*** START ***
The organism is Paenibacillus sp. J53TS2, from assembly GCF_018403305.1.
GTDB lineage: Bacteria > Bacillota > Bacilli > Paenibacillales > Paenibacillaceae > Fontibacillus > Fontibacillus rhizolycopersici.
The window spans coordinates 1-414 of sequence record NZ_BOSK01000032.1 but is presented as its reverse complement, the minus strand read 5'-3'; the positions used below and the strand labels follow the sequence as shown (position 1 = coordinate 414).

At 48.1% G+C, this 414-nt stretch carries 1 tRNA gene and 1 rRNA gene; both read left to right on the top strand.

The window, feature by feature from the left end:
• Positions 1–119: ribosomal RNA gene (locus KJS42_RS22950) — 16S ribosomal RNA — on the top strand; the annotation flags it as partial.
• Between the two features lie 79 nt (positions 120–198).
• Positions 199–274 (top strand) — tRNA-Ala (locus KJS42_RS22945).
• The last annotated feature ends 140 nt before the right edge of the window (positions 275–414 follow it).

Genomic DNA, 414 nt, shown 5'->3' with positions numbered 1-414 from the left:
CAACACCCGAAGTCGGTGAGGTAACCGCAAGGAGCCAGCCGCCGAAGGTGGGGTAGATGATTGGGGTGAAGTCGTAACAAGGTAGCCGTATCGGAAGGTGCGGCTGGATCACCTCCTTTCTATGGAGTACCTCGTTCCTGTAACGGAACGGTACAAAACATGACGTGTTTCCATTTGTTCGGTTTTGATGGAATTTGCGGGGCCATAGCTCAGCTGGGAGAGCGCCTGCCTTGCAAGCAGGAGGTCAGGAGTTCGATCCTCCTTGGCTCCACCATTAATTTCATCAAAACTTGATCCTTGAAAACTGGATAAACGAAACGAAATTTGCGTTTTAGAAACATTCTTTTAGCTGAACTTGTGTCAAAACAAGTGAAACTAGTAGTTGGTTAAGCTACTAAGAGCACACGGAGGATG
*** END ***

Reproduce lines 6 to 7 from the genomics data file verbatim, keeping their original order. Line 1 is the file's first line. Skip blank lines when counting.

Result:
• Positions 1–119: ribosomal RNA gene (locus KJS42_RS22950) — 16S ribosomal RNA — on the top strand; the annotation flags it as partial.
• Between the two features lie 79 nt (positions 120–198).